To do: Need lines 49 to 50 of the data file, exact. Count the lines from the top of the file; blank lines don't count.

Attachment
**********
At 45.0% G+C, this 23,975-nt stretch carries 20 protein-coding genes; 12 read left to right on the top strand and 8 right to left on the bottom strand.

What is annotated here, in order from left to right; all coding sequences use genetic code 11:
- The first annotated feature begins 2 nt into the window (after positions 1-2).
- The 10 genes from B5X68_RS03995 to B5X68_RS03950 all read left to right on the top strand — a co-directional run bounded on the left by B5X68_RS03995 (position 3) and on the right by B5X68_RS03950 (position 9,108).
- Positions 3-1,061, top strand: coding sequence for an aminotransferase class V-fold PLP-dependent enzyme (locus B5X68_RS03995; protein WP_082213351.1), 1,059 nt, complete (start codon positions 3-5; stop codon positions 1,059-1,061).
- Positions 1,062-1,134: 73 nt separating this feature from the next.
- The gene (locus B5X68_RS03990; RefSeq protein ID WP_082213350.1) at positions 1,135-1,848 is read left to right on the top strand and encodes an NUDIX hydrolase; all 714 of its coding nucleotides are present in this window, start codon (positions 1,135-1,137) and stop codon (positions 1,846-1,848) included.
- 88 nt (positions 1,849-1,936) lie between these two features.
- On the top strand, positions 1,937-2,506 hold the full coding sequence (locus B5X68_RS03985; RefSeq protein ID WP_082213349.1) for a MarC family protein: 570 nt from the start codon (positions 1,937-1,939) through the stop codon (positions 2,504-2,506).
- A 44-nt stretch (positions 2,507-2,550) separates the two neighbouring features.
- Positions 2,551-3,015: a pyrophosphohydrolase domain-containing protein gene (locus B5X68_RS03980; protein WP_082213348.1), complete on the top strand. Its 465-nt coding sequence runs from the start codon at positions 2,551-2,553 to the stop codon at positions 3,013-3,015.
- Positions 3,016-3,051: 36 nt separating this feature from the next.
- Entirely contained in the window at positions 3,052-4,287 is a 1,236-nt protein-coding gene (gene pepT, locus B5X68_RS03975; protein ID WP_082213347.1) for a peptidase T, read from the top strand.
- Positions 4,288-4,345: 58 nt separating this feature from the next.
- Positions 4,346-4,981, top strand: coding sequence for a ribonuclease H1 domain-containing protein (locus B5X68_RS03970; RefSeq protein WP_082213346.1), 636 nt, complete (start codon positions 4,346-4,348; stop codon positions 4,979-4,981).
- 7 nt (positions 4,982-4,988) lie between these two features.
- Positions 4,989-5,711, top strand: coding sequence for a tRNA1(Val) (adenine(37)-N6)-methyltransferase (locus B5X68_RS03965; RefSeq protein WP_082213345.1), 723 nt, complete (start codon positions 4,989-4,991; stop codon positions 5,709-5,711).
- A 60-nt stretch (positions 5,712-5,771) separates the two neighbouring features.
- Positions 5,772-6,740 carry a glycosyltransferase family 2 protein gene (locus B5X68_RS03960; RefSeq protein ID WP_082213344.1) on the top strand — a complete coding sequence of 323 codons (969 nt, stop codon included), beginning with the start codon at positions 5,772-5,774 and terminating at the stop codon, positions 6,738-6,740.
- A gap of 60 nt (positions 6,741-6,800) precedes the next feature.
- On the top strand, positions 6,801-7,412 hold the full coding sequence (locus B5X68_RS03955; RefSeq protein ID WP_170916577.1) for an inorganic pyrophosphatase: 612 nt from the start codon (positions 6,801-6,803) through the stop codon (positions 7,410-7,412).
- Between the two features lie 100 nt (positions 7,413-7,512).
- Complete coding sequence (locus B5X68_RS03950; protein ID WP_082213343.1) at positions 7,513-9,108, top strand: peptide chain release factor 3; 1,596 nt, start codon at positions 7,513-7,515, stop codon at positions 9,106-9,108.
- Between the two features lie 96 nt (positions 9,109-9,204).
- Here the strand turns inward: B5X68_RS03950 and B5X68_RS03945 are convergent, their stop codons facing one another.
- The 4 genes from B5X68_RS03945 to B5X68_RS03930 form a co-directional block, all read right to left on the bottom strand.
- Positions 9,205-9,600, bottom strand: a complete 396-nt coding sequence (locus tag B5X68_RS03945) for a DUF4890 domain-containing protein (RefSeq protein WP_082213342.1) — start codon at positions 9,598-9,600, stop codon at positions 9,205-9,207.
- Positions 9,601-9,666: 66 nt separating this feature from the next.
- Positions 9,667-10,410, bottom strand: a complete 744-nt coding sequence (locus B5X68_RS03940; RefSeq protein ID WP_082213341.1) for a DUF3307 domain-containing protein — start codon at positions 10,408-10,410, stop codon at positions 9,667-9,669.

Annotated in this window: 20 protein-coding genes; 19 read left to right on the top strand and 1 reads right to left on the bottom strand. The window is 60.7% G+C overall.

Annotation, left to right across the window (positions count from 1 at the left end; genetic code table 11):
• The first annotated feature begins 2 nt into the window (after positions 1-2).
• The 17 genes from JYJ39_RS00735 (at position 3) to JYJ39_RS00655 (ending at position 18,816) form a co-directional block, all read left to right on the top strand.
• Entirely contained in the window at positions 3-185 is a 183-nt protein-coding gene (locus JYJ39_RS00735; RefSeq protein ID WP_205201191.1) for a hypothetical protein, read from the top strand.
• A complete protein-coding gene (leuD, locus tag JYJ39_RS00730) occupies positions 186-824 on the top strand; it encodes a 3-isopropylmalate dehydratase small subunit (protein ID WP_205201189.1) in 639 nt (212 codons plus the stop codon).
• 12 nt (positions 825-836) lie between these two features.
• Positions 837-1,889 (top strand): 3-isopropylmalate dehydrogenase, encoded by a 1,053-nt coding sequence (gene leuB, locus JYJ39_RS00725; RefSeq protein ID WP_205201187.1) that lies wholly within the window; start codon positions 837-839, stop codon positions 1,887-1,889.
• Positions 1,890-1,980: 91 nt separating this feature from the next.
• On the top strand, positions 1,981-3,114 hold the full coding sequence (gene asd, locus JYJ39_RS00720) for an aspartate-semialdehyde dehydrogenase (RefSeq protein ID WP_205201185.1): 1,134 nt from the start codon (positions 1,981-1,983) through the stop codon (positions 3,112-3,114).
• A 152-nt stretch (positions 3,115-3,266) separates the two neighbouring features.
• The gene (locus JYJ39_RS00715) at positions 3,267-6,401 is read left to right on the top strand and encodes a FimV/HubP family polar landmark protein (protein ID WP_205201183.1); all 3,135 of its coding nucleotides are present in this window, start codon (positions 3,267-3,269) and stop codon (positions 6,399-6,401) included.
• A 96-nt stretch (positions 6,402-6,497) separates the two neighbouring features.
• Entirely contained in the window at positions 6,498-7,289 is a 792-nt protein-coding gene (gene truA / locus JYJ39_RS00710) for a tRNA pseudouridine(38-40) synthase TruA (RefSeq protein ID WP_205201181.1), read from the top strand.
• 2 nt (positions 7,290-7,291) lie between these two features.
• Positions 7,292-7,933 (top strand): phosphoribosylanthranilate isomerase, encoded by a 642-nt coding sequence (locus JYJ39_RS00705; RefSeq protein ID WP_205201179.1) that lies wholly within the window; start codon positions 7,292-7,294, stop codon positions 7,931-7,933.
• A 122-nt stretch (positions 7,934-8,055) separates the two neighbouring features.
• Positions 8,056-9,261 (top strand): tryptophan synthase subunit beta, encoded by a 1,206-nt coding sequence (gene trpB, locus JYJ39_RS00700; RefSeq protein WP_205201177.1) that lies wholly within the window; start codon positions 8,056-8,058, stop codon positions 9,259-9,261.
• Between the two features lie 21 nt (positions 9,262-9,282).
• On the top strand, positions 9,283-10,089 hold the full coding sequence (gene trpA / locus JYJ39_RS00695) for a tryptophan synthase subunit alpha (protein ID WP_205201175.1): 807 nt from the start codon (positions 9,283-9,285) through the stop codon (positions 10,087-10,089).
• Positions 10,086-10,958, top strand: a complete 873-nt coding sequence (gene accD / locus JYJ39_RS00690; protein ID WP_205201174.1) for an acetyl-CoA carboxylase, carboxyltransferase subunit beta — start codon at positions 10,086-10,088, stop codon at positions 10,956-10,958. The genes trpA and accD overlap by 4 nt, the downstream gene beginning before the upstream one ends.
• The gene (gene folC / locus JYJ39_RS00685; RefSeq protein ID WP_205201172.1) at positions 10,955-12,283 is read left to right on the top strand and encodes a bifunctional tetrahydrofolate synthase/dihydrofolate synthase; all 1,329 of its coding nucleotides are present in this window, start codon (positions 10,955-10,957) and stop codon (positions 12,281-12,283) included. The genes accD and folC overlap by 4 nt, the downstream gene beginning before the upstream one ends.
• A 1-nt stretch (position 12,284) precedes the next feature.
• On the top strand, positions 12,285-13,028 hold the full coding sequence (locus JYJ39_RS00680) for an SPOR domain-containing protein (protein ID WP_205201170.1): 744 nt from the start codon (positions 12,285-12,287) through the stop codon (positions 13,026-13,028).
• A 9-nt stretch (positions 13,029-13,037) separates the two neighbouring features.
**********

• On the top strand, positions 9,283-10,089 hold the full coding sequence (gene trpA / locus JYJ39_RS00695) for a tryptophan synthase subunit alpha (protein ID WP_205201175.1): 807 nt from the start codon (positions 9,283-9,285) through the stop codon (positions 10,087-10,089).
• Positions 10,086-10,958, top strand: a complete 873-nt coding sequence (gene accD / locus JYJ39_RS00690; protein ID WP_205201174.1) for an acetyl-CoA carboxylase, carboxyltransferase subunit beta — start codon at positions 10,086-10,088, stop codon at positions 10,956-10,958. The genes trpA and accD overlap by 4 nt, the downstream gene beginning before the upstream one ends.